Another New Year, More SMS Delivery Problems

from the do-as-we-say-not-as-we-do dept

While the mobile industry moves forward with all sorts of fancy new networks and products, some of the old stuff might still need some work. For instance, the delivery of SMS messages can be a problem, particularly when lots of people are sending them -- leading to stories at the beginning of every year about delayed or missing New Year's greetings. This year, British operator O2 appears to be the laughing stock. It sent out a message encouraging its subscribers to send their Happy New Year messages early, so they wouldn't get caught in the midnight rush -- only for that promotional message to get delayed by several hours. Perhaps the episode will illustrate to O2 that rather than only try to spread out the burden of high-volume events over a longer timeframe, it needs to increase its capacity as well.


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  1.  
    identicon
    Anonymous Coward, Jan 3rd, 2007 @ 9:21am

    Happy Halloween!

    Happy Halloween to all TechDirt Readers!

     

    reply to this | link to this | view in thread ]

  2.  
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    chris (profile), Jan 3rd, 2007 @ 9:51am

    funny, it hit verizon too

    i tried to call my mom (in the states and using verizon) and the circuits were busy, so i sent SMS messages instead.

    she ended up calling me on my VOIP phone instead.

     

    reply to this | link to this | view in thread ]

  3.  
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    brad, Jan 3rd, 2007 @ 10:06am

    i got the same new years greetings from friends 4 times each on tmobile

     

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    Annoying Bastard, Jan 3rd, 2007 @ 10:08am

    Mike...

    Carlo's showing his knack for reposting your old threads again.

    I think the first line of this thread clearly displays the quality of Carlo's work.

    "While the mobile industry moves forward with all sorts of fancy new networks and products, some of the old stuff might still need some work."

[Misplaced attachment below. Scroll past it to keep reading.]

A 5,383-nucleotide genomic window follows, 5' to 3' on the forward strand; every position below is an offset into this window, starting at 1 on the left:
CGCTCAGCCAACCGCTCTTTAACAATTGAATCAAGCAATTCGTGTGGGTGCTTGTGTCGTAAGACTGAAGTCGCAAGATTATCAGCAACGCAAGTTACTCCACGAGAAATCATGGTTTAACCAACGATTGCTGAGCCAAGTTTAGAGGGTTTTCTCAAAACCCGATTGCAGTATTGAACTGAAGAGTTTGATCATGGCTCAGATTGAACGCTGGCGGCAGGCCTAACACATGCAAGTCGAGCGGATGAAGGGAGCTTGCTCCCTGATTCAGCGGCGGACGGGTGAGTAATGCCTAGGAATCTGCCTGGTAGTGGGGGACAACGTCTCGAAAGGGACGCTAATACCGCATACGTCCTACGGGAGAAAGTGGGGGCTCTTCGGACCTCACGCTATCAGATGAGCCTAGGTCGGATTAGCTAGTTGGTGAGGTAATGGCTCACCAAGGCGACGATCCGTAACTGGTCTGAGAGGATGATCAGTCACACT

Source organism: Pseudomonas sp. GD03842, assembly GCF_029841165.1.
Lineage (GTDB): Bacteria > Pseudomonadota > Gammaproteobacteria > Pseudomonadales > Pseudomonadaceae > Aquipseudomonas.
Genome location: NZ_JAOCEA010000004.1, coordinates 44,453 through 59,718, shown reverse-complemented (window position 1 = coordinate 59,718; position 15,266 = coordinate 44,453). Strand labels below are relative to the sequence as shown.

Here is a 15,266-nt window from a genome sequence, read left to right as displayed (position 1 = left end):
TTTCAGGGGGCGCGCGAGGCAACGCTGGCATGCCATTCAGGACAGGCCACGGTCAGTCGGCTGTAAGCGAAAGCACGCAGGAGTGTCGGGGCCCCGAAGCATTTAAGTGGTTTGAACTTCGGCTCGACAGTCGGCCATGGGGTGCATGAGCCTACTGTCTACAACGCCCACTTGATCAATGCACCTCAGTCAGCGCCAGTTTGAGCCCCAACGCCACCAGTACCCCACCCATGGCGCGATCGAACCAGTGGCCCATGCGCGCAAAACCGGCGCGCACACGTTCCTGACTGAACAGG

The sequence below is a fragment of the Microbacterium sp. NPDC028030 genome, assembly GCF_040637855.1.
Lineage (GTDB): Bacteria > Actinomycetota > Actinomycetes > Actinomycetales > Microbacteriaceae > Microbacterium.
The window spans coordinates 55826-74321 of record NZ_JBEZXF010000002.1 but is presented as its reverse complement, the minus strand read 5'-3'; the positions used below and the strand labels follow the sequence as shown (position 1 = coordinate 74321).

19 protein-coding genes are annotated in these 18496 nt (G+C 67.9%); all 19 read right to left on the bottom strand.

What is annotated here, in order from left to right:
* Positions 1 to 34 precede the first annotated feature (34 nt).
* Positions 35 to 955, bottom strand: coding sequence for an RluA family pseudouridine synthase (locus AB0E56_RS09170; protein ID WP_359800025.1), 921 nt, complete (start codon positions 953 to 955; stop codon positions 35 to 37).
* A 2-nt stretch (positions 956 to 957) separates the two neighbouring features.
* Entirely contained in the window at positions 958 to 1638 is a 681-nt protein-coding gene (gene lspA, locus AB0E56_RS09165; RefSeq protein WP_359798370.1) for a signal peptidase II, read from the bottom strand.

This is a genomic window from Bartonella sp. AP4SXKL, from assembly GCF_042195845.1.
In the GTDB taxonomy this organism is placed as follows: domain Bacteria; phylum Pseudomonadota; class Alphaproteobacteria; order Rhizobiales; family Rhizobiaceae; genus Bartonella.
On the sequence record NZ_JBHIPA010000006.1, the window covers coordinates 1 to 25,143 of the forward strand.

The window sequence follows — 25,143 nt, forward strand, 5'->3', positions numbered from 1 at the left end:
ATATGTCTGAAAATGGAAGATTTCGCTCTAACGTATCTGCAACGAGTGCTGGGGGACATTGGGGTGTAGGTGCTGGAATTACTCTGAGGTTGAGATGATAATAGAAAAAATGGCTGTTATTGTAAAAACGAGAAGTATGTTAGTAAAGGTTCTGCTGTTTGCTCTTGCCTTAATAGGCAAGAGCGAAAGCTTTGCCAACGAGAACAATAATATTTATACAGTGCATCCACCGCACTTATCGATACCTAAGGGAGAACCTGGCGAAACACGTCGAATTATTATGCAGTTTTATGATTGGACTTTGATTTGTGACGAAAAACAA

Brilliantly executed (for a 7th grader). :-P

    Do you have any editorial review at Techdirt, or are your "correspondents" allowed to spew such vomit at will?

    You know you could put a free classfied ad on Craiglist for a new writer, right?

    SOAPBOX

     

    reply to this | link to this | view in thread ]

  5.  
    identicon
    Alan, Jan 3rd, 2007 @ 10:25am

    Re: Mike...

    Mike, Techdirt doesn't need to review its correspondents, but its pretty easy to see that maybe they should start moderating the comments from people like you who have nothing better to do then point out other peoples mistakes...

    Maybe your 1 1/2 inch penis has something to do with that.

     

    reply to this | link to this | view in thread ]

  6.  
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    alan (again), Jan 3rd, 2007 @ 10:26am

    Re: Re: Mike...

    Mike or Annoying bastard... whoever the )(*&# you are....

     

    reply to this | link to this | view in thread ]

  7.  
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    Wolff000, Jan 3rd, 2007 @ 11:20am

    Re: Mike...

    I'm sure your helpful advice will not go without being returned. Remeber friend karma is not just for hippies it works for everyone. Anyways I have had this problem with all my mobiles since I got one. It is why I hate sms and hardly ever use it. It makes more sense to me to call someone since I obvioulsy have a phone and thier phone #.

     

    reply to this | link to this | view in thread ]

  8.  
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    Cleveland OH, Jan 3rd, 2007 @ 11:26am

    Tmobile just sent too many

    Somehow, I recieved above 5 copies of the same SMS messages from 12:00 am to about 4:00 am on my Tmobile phone. Good thing I have the SMS plan...ended up with over 32 duplicate messages

     

    reply to this | link to this | view in thread ]

  9.  
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    misanthropic humanist, Jan 3rd, 2007 @ 11:40am

    resource sharing agreements

    Queueing/capacity theory is a bitch. To my knowledge the best you can get is a square law - which is an ugly obstacle in business. The networks could add massive new capacity that would be redundant for most of the time, just to handle the occasional peaks that happen once or twice a year for major events or emergencies. It wouldn't be economical.

    This overlaps with three other debates, network neutrality, network integration (comon carriers) and private/free market vs state/national infrastructure. Because collectively the networks have enough capacity to handle huge peak traffic bursts, but one assumes they do not share out their resources properly. The story deals with the failure of one network, O2, but if the SMS networks were properly interoperable with rapid dynamic bandwidth purchasing ability in place for the networks to trade their pipes and resources the problem would vanish.

    In other words, it's not necessarily the problem that there aren't enough resources out there to go round, but rather that the individual operators won't play nice with each other and cut off all their noses through mutual spite.

     

    reply to this | link to this | view in thread ]

  10.  
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    Steve, Jan 5th, 2007 @ 10:21am

    Not Just SMS!

    I'm a Sprint customer, and while I've never had this problem before, I got two voicemails from midnight on New Years' Eve at about 10am January 2nd. I was wondering why my parents hadn't called... and as it turns out, they did!

     

    reply to this | link to this | view in thread ]


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